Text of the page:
SPRINGFIELD, Mo. A local landlord known for renting dangerous and uninhabitable homes has filed bankruptcy.
417 Rentals, owned by Chris Gatley, could soon cease to exist.
According to court documents Gatley is several million dollars in debt. He filed for Chapter 11 bankruptcy in August. This would allow him to keep 417 Rentals alive by reorganizing to stay afloat.
However, the city doesn't want this to happen unless Gatley follows a radically different business model from what he uses now.
"To stop Chris Gatley from operating as he is it's going to take an act of the bankruptcy judge," said Assistant City Attorney for Springfield, Duke McDonald.
We've often reported on the problems 417 Rentals has maintaining its properties.
"He's one man trying to operate 500 properties. That, in and of itself, seems like an impossible task," said McDonald.
He said Gatley must change the way he operates if he wants to save his business.
"The federal law says, that a judge can confirm a reorganization plan only if the people that are going to carry on the business will operate consistent with public policy," explained McDonald.
That means Gatley will have to renovate his properties and bring them up to city code.
McDonald said, "Based the activities that we've seen from 417 Rentals, we think it's going to be a small miracle if he turns that around."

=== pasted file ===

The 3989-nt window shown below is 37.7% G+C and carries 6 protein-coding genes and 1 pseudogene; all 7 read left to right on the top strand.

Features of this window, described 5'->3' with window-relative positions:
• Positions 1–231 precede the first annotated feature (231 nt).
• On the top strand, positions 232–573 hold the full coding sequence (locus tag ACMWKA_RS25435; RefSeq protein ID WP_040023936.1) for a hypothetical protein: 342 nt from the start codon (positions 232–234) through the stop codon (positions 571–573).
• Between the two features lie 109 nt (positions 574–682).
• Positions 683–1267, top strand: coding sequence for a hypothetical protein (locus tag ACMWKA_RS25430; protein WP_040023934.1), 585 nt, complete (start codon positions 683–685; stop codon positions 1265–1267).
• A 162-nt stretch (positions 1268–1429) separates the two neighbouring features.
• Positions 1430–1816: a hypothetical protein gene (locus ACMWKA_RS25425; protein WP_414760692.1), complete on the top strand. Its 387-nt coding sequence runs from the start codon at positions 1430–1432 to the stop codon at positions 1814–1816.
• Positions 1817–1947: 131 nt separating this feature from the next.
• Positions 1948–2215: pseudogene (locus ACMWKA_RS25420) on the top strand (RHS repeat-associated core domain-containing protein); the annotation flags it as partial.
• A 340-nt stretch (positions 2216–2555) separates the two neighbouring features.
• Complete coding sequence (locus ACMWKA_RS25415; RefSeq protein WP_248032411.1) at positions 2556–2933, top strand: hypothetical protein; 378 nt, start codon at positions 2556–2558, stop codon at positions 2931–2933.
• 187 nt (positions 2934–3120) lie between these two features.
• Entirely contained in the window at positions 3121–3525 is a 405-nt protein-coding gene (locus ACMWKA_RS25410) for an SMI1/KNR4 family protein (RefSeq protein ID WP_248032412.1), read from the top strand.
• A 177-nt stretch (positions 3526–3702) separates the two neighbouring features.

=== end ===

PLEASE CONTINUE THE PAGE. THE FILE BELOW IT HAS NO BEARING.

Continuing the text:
The city filed an objection to Gatley's bankruptcy case. According to court documents Gatley has made false statements about neglected properties, including the apartment building we told you about last month on Grant Avenue that could be demolished.
"To hold him accountable what we have done is we have worked with his bankruptcy lawyer, Ron Weiss and gave him a list of criteria that we'd like to see as part of the plan, as part of the bankruptcy plan showing that yes we have turned over a new leaf," explained McDonald.
If Gatley doesn't comply the city could take the matter back to the judge to force him into Chapter 7 bankruptcy.
We asked, "Can we see the end of 417 Rentals?"
McDonald said, "You certainly could. That is certainly a possibility. A liquidation would mean that he would have to sell all of the company's assets, pay the creditors. After that, the rest of that the debt would be discharged, whatever that is, but he would have to find a different business, different way to make a living."
Our calls Gatley's attorney, Ron Weiss have not been returned.
Another hearing for this case is scheduled for Wednesday.